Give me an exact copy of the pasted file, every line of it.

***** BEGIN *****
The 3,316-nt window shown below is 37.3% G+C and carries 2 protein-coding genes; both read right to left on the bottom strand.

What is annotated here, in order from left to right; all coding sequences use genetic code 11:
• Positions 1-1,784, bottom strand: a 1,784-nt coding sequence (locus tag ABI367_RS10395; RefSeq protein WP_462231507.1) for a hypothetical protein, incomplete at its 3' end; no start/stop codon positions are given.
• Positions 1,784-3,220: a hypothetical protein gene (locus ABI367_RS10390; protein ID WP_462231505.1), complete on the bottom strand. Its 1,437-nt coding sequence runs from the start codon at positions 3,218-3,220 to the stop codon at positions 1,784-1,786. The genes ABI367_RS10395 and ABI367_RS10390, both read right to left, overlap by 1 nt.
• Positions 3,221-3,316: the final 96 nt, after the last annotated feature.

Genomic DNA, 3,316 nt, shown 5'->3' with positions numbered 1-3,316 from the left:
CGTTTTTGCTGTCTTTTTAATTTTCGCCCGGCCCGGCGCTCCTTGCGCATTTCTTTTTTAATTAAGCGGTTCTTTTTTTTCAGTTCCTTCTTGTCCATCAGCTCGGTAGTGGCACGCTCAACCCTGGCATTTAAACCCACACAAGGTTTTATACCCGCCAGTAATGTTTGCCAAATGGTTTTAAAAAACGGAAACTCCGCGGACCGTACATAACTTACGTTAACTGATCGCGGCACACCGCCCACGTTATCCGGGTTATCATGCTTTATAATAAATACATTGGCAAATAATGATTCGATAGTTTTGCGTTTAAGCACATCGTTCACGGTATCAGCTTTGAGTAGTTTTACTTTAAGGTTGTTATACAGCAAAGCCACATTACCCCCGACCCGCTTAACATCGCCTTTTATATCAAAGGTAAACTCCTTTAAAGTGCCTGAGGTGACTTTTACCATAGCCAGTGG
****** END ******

The 3,316-nt window shown below is 37.3% G+C and carries 2 protein-coding genes; both read right to left on the bottom strand.

What is annotated here, in order from left to right; all coding sequences use genetic code 11:
• Positions 1-1,784, bottom strand: a 1,784-nt coding sequence (locus tag ABI367_RS10395; RefSeq protein WP_462231507.1) for a hypothetical protein, incomplete at its 3' end; no start/stop codon positions are given.
• Positions 1,784-3,220: a hypothetical protein gene (locus ABI367_RS10390; protein ID WP_462231505.1), complete on the bottom strand. Its 1,437-nt coding sequence runs from the start codon at positions 3,218-3,220 to the stop codon at positions 1,784-1,786. The genes ABI367_RS10395 and ABI367_RS10390, both read right to left, overlap by 1 nt.
• Positions 3,221-3,316: the final 96 nt, after the last annotated feature.

Genomic DNA, 3,316 nt, shown 5'->3' with positions numbered 1-3,316 from the left:
CGTTTTTGCTGTCTTTTTAATTTTCGCCCGGCCCGGCGCTCCTTGCGCATTTCTTTTTTAATTAAGCGGTTCTTTTTTTTCAGTTCCTTCTTGTCCATCAGCTCGGTAGTGGCACGCTCAACCCTGGCATTTAAACCCACACAAGGTTTTATACCCGCCAGTAATGTTTGCCAAATGGTTTTAAAAAACGGAAACTCCGCGGACCGTACATAACTTACGTTAACTGATCGCGGCACACCGCCCACGTTATCCGGGTTATCATGCTTTATAATAAATACATTGGCAAATAATGATTCGATAGTTTTGCGTTTAAGCACATCGTTCACGGTATCAGCTTTGAGTAGTTTTACTTTAAGGTTGTTATACAGCAAAGCCACATTACCCCCGACCCGCTTAACATCGCCTTTTATATCAAAGGTAAACTCCTTTAAAGTGCCTGAGGTGACTTTTACCATAGCCAGTGG